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Accelarated immune ageing is associated with COVID-19 disease severity

Lord, JM; Veenith, T; Sullivan, J; Sharma-Oates, A; Richter, AG; Greening, NJ; McAuley, HJC; ... ISARIC4C investigators; + view all (2024) Accelarated immune ageing is associated with COVID-19 disease severity. Immunity & Ageing , 21 , Article 6. 10.1186/s12979-023-00406-z. Green open access

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Abstract

Background: The striking increase in COVID-19 severity in older adults provides a clear example of immunesenescence, the age-related remodelling of the immune system. To better characterise the association between convalescent immunesenescence and acute disease severity, we determined the immune phenotype of COVID-19 survivors and non-infected controls. / Results: We performed detailed immune phenotyping of peripheral blood mononuclear cells isolated from 103 COVID-19 survivors 3–5 months post recovery who were classified as having had severe (n = 56; age 53.12 ± 11.30 years), moderate (n = 32; age 52.28 ± 11.43 years) or mild (n = 15; age 49.67 ± 7.30 years) disease and compared with age and sex-matched healthy adults (n = 59; age 50.49 ± 10.68 years). We assessed a broad range of immune cell phenotypes to generate a composite score, IMM-AGE, to determine the degree of immune senescence. We found increased immunesenescence features in severe COVID-19 survivors compared to controls including: a reduced frequency and number of naïve CD4 and CD8 T cells (p < 0.0001); increased frequency of EMRA CD4 (p < 0.003) and CD8 T cells (p < 0.001); a higher frequency (p < 0.0001) and absolute numbers (p < 0.001) of CD28−ve CD57+ve senescent CD4 and CD8 T cells; higher frequency (p < 0.003) and absolute numbers (p < 0.02) of PD-1 expressing exhausted CD8 T cells; a two-fold increase in Th17 polarisation (p < 0.0001); higher frequency of memory B cells (p < 0.001) and increased frequency (p < 0.0001) and numbers (p < 0.001) of CD57+ve senescent NK cells. As a result, the IMM-AGE score was significantly higher in severe COVID-19 survivors than in controls (p < 0.001). Few differences were seen for those with moderate disease and none for mild disease. Regression analysis revealed the only pre-existing variable influencing the IMM-AGE score was South Asian ethnicity (β = 0.174, p = 0.043), with a major influence being disease severity (β = 0.188, p = 0.01). / Conclusions: Our analyses reveal a state of enhanced immune ageing in survivors of severe COVID-19 and suggest this could be related to SARS-Cov-2 infection. Our data support the rationale for trials of anti-immune ageing interventions for improving clinical outcomes in these patients with severe disease.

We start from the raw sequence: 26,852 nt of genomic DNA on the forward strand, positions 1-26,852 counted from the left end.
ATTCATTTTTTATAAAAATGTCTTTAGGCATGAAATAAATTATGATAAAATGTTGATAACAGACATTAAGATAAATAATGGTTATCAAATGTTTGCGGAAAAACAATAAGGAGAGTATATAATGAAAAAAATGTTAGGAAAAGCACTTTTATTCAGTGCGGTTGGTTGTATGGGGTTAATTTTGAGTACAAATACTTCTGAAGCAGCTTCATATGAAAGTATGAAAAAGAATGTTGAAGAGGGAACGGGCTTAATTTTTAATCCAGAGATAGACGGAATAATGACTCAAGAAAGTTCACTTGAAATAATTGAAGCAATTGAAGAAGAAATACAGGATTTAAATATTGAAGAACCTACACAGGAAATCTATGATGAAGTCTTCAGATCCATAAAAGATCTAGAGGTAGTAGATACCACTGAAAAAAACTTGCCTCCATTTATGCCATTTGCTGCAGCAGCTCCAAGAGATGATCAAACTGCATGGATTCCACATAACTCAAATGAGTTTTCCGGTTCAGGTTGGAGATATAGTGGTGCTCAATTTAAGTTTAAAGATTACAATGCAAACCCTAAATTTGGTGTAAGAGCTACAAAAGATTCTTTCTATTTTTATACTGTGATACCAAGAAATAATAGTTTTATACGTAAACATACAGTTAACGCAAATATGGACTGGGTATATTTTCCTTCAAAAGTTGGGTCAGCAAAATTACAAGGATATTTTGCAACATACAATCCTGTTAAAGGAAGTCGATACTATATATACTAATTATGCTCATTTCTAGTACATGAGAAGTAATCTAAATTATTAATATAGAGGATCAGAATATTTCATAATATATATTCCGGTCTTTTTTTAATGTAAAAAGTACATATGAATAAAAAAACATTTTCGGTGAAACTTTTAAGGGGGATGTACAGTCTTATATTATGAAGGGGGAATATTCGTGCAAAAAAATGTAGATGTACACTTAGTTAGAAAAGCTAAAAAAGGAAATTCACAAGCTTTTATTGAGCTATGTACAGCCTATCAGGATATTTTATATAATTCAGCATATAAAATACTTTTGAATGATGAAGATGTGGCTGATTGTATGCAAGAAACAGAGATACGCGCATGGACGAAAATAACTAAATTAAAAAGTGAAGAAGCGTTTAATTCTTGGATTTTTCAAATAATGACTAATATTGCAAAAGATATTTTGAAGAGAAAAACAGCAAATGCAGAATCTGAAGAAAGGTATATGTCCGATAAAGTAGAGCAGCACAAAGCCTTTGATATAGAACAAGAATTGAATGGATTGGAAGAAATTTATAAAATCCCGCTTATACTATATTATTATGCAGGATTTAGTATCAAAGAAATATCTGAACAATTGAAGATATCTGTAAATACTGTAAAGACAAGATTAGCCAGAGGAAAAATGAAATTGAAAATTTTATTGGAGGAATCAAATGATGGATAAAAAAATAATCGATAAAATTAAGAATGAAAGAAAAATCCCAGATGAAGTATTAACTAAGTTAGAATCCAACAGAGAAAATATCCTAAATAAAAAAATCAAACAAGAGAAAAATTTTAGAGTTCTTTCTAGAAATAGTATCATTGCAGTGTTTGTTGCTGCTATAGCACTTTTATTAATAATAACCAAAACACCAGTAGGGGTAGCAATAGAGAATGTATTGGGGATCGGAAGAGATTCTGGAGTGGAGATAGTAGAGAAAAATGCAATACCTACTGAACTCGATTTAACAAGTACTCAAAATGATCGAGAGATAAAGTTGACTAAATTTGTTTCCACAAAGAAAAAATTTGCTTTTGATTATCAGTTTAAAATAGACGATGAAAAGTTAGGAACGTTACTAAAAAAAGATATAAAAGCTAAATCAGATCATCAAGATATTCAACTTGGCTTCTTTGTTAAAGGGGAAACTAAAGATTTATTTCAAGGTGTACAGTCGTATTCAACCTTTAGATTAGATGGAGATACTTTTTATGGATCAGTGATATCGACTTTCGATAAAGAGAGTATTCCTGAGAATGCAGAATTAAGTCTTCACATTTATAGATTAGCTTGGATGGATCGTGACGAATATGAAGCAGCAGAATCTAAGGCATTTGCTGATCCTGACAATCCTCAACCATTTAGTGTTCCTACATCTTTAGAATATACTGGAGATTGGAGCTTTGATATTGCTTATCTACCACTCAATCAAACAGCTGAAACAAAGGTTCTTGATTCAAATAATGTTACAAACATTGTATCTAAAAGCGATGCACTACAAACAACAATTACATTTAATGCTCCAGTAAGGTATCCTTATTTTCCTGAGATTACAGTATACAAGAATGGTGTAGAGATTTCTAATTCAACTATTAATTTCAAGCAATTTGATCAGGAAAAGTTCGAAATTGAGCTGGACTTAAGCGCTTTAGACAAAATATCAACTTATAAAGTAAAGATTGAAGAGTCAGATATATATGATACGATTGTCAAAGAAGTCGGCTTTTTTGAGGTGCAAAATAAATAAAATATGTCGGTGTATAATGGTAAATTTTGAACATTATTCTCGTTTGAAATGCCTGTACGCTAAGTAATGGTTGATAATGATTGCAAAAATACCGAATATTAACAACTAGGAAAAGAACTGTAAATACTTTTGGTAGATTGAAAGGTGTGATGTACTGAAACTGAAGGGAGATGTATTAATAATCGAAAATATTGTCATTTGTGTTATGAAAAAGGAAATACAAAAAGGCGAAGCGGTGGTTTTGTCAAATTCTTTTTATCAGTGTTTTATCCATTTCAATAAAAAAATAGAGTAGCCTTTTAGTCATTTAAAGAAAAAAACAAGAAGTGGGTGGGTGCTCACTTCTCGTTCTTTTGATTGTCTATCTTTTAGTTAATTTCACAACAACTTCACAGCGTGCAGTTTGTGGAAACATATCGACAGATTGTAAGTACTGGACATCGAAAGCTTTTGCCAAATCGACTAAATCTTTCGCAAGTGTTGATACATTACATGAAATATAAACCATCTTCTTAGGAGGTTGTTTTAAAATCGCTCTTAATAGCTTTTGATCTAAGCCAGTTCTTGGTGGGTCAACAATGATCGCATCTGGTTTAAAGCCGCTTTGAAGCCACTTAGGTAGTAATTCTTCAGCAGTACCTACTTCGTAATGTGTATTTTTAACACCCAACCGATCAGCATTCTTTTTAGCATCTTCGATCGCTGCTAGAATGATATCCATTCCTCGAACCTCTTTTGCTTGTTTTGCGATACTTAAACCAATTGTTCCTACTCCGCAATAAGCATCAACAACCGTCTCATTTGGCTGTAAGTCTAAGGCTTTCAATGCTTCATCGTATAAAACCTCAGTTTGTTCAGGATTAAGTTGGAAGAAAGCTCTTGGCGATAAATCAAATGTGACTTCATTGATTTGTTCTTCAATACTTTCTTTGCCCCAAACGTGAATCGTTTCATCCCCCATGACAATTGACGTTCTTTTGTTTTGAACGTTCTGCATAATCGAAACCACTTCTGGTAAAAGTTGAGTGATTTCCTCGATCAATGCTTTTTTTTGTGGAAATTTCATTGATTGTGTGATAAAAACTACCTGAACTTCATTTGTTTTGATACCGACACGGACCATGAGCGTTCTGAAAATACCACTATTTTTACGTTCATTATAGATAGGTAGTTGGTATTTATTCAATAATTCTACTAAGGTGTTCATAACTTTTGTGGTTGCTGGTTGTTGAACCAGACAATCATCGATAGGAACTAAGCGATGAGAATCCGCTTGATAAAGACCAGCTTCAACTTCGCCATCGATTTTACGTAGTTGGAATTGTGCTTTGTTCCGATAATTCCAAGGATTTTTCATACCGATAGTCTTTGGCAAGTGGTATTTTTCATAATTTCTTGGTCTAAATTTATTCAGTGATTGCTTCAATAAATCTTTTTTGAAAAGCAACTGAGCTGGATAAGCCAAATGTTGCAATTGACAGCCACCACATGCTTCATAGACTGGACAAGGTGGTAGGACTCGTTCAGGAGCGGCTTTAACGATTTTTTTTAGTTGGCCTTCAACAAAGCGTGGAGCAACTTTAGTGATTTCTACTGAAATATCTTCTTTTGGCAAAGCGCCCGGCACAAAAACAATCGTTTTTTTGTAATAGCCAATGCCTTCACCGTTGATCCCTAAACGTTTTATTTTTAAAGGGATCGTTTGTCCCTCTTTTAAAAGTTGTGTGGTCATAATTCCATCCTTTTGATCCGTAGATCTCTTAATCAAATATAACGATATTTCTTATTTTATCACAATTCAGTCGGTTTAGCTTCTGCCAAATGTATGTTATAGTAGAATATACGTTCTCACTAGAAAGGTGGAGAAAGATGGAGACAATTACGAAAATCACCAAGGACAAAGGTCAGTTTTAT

Type: Article
Title: Accelarated immune ageing is associated with COVID-19 disease severity
Location: England
Open access status: An open access version is available from UCL Discovery
DOI: 10.1186/s12979-023-00406-z
Publisher version: https://doi.org/10.1186/s12979-023-00406-z
Language: English
Additional information: This article is licensed under a Creative Commons Attribution 4.0 International License, which permits use, sharing, adaptation, distribution and reproduction in any medium or format, as long as you give appropriate credit to the original author(s) and the source, provide a link to the Creative Commons licence, and indicate if changes were made. The images or other third party material in this article are included in the article's Creative Commons licence, unless indicated otherwise in a credit line to the material. If material is not included in the article's Creative Commons licence and your intended use is not permitted by statutory regulation or exceeds the permitted use, you will need to obtain permission directly from the copyright holder. To view a copy of this licence, visit http://creativecommons.org/licenses/by/4.0/. The Creative Commons Public Domain Dedication waiver (http://creativecommons.org/publicdomain/zero/1.0/) applies to the data made available in this article, unless otherwise stated in a credit line to the data.
UCL classification: UCL
UCL > Provost and Vice Provost Offices > School of Life and Medical Sciences
UCL > Provost and Vice Provost Offices > School of Life and Medical Sciences > Faculty of Medical Sciences
UCL > Provost and Vice Provost Offices > School of Life and Medical Sciences > Faculty of Medical Sciences > Div of Medicine
UCL > Provost and Vice Provost Offices > School of Life and Medical Sciences > Faculty of Population Health Sciences > Institute of Cardiovascular Science
UCL > Provost and Vice Provost Offices > School of Life and Medical Sciences > Faculty of Population Health Sciences > Institute of Health Informatics
UCL > Provost and Vice Provost Offices > School of Life and Medical Sciences > Faculty of Medical Sciences > Div of Medicine > Respiratory Medicine
UCL > Provost and Vice Provost Offices > School of Life and Medical Sciences > Faculty of Population Health Sciences > Institute of Cardiovascular Science > Pre-clinical and Fundamental Science
URI: https://discovery.ucl.ac.uk/id/eprint/10186052
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